There is a need for Cleaning Routine for Healthcare Professionals since the coronavirus pandemic continues to maintain its grasp on the world, cleaning and decontamination have become more important than ever before for people working in the healthcare industry. Physicians, nurses and other providers–even those who don’t work directly with COVID-19 patients–are concerned about accidentally infecting members of their family or spreading the virus in public settings. These concerns have prompted many workers to develop in-depth decontamination routines to follow when leaving work and before entering their homes at the end of the day.
If you work in healthcare and want to take extra steps to protect your community and loved ones, there are several simple things, such as using antimicrobial laundry detergent, you can do to decrease your risk of spreading COVID-19. Keep reading to discover some important sanitation tips for healthcare workers and to learn how to create a post-shift cleaning routine that’s quick and safe.
Leave Non-Essential Items at Home
The Cleaning Routine for Healthcare Professionals more stuff you bring to work with you, the greater your chance of bringing home the novel coronavirus. Since COVID-19 is commonly transmitted through contact and respiration, it’s possible for droplets to land on surfaces like tote bags, purses, etc. And if you don’t sanitize those items before leaving for the day, you could bring the virus home with you.
Make your post-shift cleaning routine easier by leaving the non-essentials at home. Bringing only money, your ID and food minimizes the amount of cleaning you need to do at the end of the day and decreases the risk of transmitting the virus when you leave work.
Be Mindful of What You Wear to Work
Choosing the right work attire can simplify your post-shift cleaning routine, too. Wearing jogger scrub pants rather than wide-leg styles that drag on the floor, for example, means you’ll have to worry less about your pants transmitting germs. Upgrading your old scrubs to newer styles with antimicrobial treatments helps mitigate the spread of harmful contaminants, as well, and provides peace of mind regarding what you’re bringing home on your dirty clothes at the end of your shift.
Disinfect Anything You Bring to Work with You
At the end of your shift, take the time to disinfect anything you brought to work with you before heading home. This includes your ID, credit cards, pens, phone, stethoscope, etc. Diluted bleach solutions, alcohol solutions containing at least 70 percent alcohol and household disinfectant products should all work to get the job done.
Change Before Leaving Work
Before you leave the facility where you work, change Cleaning Routine for Healthcare Professionals into a fresh set of clothes and shoes. It works well to wear one outfit to work, change when you get there and then change back into your original outfit at the end of the day. Remember to change your shoes, too, as they can pick up all sorts of nasty contaminants throughout the course of your day. Place the clothes and shoes you wore while at work in a plastic bag and put the bag in the trunk or back of your vehicle.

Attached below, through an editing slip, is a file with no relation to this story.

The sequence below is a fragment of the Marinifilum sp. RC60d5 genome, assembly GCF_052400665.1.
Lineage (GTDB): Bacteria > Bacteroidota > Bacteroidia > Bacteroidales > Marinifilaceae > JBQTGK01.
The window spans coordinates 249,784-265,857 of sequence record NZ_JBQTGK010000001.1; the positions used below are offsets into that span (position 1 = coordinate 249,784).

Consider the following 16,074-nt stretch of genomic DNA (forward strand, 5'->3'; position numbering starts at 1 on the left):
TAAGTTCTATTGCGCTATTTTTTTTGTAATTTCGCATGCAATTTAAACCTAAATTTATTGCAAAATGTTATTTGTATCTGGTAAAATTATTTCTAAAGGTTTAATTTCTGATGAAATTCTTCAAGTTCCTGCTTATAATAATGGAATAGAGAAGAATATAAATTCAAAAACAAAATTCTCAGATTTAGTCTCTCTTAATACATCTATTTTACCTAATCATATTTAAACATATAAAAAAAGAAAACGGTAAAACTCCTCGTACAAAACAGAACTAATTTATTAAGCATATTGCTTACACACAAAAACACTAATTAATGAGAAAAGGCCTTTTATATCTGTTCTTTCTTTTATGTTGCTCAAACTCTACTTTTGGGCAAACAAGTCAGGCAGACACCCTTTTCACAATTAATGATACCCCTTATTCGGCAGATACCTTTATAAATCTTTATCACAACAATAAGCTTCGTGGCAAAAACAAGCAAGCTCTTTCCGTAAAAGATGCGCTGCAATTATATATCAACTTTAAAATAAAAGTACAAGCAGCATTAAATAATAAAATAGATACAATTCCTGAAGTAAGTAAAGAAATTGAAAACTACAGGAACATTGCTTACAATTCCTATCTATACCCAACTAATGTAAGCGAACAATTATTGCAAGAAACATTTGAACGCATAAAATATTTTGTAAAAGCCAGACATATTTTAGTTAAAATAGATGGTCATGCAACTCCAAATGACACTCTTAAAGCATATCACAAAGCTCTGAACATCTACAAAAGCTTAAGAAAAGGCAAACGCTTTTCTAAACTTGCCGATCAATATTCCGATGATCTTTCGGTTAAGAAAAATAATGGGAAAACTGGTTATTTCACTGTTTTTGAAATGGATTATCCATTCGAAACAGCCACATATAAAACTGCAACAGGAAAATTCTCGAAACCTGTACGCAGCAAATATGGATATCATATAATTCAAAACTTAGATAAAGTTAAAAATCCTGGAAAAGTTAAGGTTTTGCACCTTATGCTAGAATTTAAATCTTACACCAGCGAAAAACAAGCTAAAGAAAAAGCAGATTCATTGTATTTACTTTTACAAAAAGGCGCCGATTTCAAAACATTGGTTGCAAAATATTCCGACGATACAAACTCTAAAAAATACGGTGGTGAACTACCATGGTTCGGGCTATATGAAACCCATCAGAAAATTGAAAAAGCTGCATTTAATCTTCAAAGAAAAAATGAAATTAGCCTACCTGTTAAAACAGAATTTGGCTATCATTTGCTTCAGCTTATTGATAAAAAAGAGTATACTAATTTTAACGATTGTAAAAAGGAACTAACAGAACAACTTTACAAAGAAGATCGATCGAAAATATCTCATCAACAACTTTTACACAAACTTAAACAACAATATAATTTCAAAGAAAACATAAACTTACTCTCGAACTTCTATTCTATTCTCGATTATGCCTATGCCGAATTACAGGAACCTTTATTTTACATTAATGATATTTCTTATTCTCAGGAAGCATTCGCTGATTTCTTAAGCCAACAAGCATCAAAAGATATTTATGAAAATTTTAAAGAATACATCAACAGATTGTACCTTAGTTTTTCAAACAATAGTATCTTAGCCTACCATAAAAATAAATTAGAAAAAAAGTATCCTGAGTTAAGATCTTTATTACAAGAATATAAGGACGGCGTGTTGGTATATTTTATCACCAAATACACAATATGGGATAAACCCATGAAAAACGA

When you get home, leave your shoes in the car or in your garage, if possible. Avoid bringing your work shoes inside your home. Clean them using a strong disinfectant on a weekly basis.
Shower and Do Laundry as Soon as You Get Home
When you walk in the door at the end of the day, throw your dirty scrubs in the washing machine with some antimicrobial laundry detergent and then jump in the shower. Do both of these things before spending time with your family to minimize the risk of exposing them to viruses or bacteria. It is best to not even pet your dog or cat before you’ve had a chance to thoroughly clean and disinfect yourself in a hot shower.
Clean Your Car Regularly
Assuming you have your own car you drive to and from work, it is important to thoroughly clean it on a regular basis. While you may not need to do it every single day (unless you’re working directly with COVID-19 patients), it’s still crucial to do some disinfecting on at least a weekly basis. If you use your car for going to work and for transporting your kids or other family members, consider disinfecting it in between work and personal use.
Use antibacterial wipes to clean frequently touched surfaces, including the steering wheel, door handles, turn signal switches, gear shifter, windshield wiper switch, headlight controls, radio dials, etc. It’s also wise to use an antibacterial on your seats, seatbelt, floor and inside the trunk or cargo area. Just make sure the products you choose won’t damage the fabric/leather/vinyl upholstery.
When it comes to creating a post-shift cleaning routine, consistency is key. Come up with a routine that works for you, and stick to it. The more times you go through the steps of your routine, the more it will become second nature. This decreases the likelihood of missing steps. Even if you don’t work directly with critically ill patients, creating a consistent routine for cleaning up after work means your family and community will be safer if you do come in contact with harmful viruses or bacteria during your shift.
The Bottom Line
Your Cleaning Routine for Healthcare Professionals post-shift cleaning routine doesn’t have to be difficult or take up a lot of your time. By taking simple steps, such as the ones outlined above, you can avoid bringing harmful contaminants home with you. And in addition to protecting your children and elderly loved ones, your cleaning routine can help safeguard your community as a whole by preventing the spread of disease. For additional information about mitigating the spread of COVID-19, check out this study featuring a reusability comparison of melt-blown and nanofiber face mask filters.